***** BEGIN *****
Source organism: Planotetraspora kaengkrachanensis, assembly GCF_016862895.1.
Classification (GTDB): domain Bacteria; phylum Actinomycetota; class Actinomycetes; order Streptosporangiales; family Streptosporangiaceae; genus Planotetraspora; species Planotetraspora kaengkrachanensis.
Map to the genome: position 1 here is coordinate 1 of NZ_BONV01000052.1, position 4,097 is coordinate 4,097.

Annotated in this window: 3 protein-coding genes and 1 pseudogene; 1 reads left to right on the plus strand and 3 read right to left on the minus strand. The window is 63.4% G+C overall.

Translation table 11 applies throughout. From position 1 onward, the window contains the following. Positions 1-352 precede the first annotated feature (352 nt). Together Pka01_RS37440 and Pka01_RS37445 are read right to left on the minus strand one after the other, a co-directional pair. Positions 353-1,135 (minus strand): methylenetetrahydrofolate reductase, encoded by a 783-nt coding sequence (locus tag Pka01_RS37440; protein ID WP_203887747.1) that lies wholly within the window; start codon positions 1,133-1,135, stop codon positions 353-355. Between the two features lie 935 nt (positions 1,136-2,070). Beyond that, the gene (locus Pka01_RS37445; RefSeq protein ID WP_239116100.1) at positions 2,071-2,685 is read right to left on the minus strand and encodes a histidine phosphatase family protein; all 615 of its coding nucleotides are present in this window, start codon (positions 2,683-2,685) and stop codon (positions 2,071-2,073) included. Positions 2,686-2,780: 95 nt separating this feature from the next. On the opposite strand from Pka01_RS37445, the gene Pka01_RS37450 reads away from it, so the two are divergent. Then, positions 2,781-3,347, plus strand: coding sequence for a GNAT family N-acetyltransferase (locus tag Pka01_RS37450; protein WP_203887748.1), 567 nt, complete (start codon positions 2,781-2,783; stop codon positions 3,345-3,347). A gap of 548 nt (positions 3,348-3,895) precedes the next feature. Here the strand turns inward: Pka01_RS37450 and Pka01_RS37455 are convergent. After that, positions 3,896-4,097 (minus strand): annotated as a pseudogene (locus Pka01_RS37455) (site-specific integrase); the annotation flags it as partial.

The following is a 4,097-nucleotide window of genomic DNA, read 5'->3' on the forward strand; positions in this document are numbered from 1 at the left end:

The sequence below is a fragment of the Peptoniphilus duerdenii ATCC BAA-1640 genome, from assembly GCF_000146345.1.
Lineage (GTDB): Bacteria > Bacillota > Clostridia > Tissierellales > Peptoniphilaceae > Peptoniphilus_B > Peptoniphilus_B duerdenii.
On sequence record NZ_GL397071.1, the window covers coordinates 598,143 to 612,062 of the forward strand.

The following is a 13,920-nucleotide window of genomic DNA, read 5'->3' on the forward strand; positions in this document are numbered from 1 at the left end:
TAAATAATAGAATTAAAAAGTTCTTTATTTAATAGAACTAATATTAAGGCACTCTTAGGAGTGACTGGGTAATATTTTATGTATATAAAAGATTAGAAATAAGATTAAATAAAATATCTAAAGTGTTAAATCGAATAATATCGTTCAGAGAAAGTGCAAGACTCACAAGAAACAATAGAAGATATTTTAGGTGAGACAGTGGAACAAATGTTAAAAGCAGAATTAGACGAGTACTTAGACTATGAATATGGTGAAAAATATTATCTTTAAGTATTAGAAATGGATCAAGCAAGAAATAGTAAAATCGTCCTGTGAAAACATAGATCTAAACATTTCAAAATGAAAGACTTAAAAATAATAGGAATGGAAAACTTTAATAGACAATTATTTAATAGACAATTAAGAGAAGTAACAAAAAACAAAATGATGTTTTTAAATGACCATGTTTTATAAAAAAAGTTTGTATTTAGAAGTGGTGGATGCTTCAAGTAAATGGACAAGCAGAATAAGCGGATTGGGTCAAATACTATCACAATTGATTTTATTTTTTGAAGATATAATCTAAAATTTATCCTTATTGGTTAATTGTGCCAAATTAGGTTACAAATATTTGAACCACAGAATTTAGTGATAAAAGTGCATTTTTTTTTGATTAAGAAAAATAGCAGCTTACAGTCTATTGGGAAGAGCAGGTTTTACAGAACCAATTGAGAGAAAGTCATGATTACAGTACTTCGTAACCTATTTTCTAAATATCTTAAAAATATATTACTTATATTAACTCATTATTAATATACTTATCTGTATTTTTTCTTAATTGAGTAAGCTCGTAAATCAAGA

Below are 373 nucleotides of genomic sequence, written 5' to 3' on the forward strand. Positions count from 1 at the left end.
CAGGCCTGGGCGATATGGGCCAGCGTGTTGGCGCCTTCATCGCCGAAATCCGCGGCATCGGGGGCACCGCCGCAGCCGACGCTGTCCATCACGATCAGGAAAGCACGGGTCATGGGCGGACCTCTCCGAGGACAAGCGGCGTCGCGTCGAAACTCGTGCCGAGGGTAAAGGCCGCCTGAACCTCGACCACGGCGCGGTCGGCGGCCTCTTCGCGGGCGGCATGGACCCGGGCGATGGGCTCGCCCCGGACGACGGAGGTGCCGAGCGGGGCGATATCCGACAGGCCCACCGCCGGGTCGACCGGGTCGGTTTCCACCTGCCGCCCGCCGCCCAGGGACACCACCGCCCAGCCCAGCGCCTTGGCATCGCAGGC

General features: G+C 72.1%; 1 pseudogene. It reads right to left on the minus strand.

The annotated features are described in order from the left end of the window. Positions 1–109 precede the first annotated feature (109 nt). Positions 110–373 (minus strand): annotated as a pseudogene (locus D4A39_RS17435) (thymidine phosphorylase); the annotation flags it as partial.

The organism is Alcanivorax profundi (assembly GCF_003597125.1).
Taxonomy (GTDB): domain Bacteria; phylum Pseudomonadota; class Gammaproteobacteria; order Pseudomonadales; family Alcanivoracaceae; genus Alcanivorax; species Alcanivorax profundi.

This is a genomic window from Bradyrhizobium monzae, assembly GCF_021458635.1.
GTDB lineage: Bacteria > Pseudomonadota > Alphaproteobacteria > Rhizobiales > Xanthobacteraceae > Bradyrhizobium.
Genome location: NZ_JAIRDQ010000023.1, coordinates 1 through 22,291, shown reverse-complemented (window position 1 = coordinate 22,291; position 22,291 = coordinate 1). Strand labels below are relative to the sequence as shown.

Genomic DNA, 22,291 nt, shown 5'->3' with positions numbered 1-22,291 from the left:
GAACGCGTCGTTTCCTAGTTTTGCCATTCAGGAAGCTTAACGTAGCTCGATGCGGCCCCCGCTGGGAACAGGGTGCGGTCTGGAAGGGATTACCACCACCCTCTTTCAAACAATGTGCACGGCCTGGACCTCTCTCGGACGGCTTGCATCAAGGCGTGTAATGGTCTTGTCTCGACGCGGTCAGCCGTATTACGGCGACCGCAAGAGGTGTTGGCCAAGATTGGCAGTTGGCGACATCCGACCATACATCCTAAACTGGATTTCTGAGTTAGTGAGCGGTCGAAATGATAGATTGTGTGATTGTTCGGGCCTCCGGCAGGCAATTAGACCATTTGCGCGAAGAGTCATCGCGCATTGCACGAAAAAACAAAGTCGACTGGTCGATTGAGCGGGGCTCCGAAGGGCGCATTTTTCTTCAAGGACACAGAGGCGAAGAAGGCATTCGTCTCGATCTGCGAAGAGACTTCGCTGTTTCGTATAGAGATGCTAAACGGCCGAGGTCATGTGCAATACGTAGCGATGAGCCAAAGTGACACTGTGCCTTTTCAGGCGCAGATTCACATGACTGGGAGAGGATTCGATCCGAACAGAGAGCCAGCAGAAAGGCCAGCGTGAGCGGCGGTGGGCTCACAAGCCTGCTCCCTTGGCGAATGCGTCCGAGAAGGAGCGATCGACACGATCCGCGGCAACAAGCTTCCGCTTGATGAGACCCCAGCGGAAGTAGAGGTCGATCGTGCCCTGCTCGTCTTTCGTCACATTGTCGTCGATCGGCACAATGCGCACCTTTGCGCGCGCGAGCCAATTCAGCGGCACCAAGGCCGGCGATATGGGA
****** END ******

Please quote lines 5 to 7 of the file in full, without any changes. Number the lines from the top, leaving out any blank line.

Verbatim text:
Translation table 11 applies throughout. From position 1 onward, the window contains the following. Positions 1-352 precede the first annotated feature (352 nt). Together Pka01_RS37440 and Pka01_RS37445 are read right to left on the minus strand one after the other, a co-directional pair. Positions 353-1,135 (minus strand): methylenetetrahydrofolate reductase, encoded by a 783-nt coding sequence (locus tag Pka01_RS37440; protein ID WP_203887747.1) that lies wholly within the window; start codon positions 1,133-1,135, stop codon positions 353-355. Between the two features lie 935 nt (positions 1,136-2,070). Beyond that, the gene (locus Pka01_RS37445; RefSeq protein ID WP_239116100.1) at positions 2,071-2,685 is read right to left on the minus strand and encodes a histidine phosphatase family protein; all 615 of its coding nucleotides are present in this window, start codon (positions 2,683-2,685) and stop codon (positions 2,071-2,073) included. Positions 2,686-2,780: 95 nt separating this feature from the next. On the opposite strand from Pka01_RS37445, the gene Pka01_RS37450 reads away from it, so the two are divergent. Then, positions 2,781-3,347, plus strand: coding sequence for a GNAT family N-acetyltransferase (locus tag Pka01_RS37450; protein WP_203887748.1), 567 nt, complete (start codon positions 2,781-2,783; stop codon positions 3,345-3,347). A gap of 548 nt (positions 3,348-3,895) precedes the next feature. Here the strand turns inward: Pka01_RS37450 and Pka01_RS37455 are convergent. After that, positions 3,896-4,097 (minus strand): annotated as a pseudogene (locus Pka01_RS37455) (site-specific integrase); the annotation flags it as partial.

The following is a 4,097-nucleotide window of genomic DNA, read 5'->3' on the forward strand; positions in this document are numbered from 1 at the left end:

The sequence below is a fragment of the Peptoniphilus duerdenii ATCC BAA-1640 genome, from assembly GCF_000146345.1.